California Lutheran University's Student Newspaper Since 1961

The Echo

California Lutheran University's Student Newspaper Since 1961

The Echo

California Lutheran University's Student Newspaper Since 1961

The Echo

Is this what you call reality?

Another love struck contestant on “The Bachelor” is not getting a rose, Kim Kardashian is crying again, Abby Lee Miller is yelling at the Dance Moms and another warrior is getting voted off a tribe on “Survivor.”

Reality television is predictable yet we as a society continue to tune in every week to watch the newest installment of fabricated drama created by producers.

Research has shown that reality TV shows actually falsify our perception of what actual reality is. Professor Steven Reiss and Dr. James Wiltz of Ohio State University conducted a study about how reality TV is causing the apocalypse.

“Reality shows skew our perspective of reality. They focus solely on strange and unusual people and perpetuate stereotypes,” said California Lutheran University communication professor David Grannis, who has worked in the film industry for 18 years.

“Reality TV is so messed up because the only lives you see on TV are the ones that we find interesting because we don’t have lives like that. I find it ridiculous that people base their own realities off of shows, like the Kardashians,” said sophomore Chris Mitchell.

Reality TV shows are an intensified version of reality. They are indulgent and candid. Shows like “Big Brother,” “The Bachelor,” “Amazing Race” and “Survivor” cast real people which make these shows that much more electrifying because they are displaying human nature at an extreme form.

Having real people cast in these roles has us asking ourselves, “What would I do?”

We live vicariously through the contestants, delighting in the drama and rooting for the underdogs to take home the grand prize.

Eli Abayan, who casts contestants for reality shows such as “Big Brother,” “Amazing Race,” “Survivor,” “Wipeout” and “American Idol,” just finished casting in Miami, Fla., for the upcoming season of “America’s Got Talent” and knows what producers are looking for.

“You can tell very quickly whether someone has talent or not, but the producers also want good characters for the show. There is normally one funny or interesting character to eight talented people casted for the shows.”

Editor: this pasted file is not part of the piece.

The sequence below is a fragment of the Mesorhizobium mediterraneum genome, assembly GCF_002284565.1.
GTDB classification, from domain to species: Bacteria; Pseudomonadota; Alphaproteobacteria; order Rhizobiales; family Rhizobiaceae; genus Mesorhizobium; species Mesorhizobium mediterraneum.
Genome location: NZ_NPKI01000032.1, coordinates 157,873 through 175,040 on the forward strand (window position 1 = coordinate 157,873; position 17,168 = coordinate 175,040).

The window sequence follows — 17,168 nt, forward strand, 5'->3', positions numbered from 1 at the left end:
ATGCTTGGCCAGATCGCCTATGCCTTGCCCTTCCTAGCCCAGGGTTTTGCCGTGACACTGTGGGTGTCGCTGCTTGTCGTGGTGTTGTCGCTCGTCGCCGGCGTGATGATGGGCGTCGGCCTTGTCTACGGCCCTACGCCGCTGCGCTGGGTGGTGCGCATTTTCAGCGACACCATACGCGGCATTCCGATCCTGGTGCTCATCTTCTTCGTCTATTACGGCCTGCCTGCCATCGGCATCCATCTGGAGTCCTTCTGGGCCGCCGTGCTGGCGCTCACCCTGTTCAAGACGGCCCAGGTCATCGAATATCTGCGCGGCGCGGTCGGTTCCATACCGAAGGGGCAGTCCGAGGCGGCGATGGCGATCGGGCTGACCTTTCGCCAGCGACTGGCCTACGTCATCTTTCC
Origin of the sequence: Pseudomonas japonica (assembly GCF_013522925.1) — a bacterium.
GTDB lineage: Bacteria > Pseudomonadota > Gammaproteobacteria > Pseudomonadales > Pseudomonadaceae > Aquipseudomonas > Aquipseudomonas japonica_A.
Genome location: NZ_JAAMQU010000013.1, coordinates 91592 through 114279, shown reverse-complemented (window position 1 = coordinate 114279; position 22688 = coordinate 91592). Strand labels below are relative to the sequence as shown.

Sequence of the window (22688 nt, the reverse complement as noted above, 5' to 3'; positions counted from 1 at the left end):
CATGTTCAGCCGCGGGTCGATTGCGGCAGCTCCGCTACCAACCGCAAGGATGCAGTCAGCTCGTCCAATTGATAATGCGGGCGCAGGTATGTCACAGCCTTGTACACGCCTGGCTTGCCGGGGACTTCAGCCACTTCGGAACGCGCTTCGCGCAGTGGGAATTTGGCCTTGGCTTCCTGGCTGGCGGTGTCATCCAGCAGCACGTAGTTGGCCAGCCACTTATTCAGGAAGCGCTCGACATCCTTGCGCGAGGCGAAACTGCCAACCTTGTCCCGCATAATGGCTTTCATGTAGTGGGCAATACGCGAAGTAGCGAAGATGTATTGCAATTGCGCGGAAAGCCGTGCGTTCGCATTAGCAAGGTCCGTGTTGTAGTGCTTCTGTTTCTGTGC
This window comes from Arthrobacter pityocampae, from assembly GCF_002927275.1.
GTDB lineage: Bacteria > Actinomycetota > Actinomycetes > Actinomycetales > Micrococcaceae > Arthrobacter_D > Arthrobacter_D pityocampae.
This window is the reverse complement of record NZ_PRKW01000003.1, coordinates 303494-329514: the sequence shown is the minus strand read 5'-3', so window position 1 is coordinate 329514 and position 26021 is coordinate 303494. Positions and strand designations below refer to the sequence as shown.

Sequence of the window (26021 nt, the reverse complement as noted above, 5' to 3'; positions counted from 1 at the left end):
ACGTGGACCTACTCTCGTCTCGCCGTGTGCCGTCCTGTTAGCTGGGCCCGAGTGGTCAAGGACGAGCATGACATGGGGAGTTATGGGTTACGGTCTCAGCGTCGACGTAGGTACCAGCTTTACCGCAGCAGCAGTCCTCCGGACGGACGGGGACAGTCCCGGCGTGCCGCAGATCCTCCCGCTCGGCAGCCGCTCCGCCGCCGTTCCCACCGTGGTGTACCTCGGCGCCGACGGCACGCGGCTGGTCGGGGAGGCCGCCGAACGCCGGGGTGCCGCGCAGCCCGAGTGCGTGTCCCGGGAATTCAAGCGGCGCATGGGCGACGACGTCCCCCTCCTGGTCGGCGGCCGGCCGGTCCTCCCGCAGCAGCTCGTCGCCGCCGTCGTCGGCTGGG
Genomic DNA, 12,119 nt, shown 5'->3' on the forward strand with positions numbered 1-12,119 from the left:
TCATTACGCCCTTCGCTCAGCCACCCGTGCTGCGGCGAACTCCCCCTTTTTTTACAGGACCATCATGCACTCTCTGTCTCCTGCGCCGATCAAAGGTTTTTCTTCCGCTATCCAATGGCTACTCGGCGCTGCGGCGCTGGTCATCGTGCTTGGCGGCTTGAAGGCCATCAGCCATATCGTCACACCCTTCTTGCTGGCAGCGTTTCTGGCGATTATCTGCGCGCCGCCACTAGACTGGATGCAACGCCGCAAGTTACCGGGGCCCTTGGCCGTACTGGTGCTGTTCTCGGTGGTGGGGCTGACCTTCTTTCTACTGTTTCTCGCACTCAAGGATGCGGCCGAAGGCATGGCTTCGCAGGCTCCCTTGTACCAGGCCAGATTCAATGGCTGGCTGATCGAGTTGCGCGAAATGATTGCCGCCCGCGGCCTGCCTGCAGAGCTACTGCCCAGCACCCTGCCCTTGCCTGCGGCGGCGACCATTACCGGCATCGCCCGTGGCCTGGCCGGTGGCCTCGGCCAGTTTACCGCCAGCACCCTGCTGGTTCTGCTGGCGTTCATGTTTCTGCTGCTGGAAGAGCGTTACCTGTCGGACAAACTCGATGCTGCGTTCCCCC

The way reality TV is edited plays a huge role in how we view the lives of people like the Kardashians.

Editors are able to manipulate footage and virtually re-create conversations and altercations to elevate drama and tell the story the producers want to share with the audience.

“The tape-loggers will sort through hours of film and select the most outrageous parts of the tape and that’s what they air,” Grannis said.
“It is similar to making a sports reel where you just choose the highlights from the game, it is a way of compressing reality and heightening drama in the lives of the Kardashians.”

Reality TV also provides a form of escapism. For a few hours after a long day of school, we can relax and watch the private lives of celebrities while they are humiliated or doing something glamorous we could only dream of.

We laugh with them, we sometimes cry with them, but most of all, we long to be them because their lives look better than ours.
Maybe they do have a fabulous life style, but once cameras start recording, we no longer see their true selves. The Kardashians are paid to exaggerate their personalities and portray their character roles.

“I wake up every day and thank God I am not on reality TV because their lives must be so hard and so confusing because it’s not real,” Mitchell said. “It is all scripted and every event isn’t haphazard like we want to believe. It is all fake.”

“Cage fighting is illegal yet watching people fight has become popular television. It is teaching us that violence is okay,” Grannis said,. “Making Kim Kardashian a hero is wrong, it is not the most positive improvement for society.”

Reality TV hides the seven deadly sins in a form of entertainment to make us crave these characteristics. So, maybe one day we can snap a few pictures at a photo shoot for “Girls Gone Wild” and make 12 million dollars a year like Kim Kardashian.

Reality TV has gotten out of hand and viewers need to realize the anamorphic views about life that these shows provoke.

Take Kylie Jenner, the youngest of the Kardashian/Jenner clan. Every two weeks, Jenner gets her $120 manicure, she Instagrams a photo of her six Cartier LOVE bracelets, wrap nail bangle, Cartier watch, three Cartier LOVE rings, which total to roughly $80,000. Is this really the life of a 16 year old?

Sorry reality TV, the tribe has spoken, you have been voted off the island. Please pack your knives and go.


Drew Thomas
Staff Writer
Published April 9, 2014

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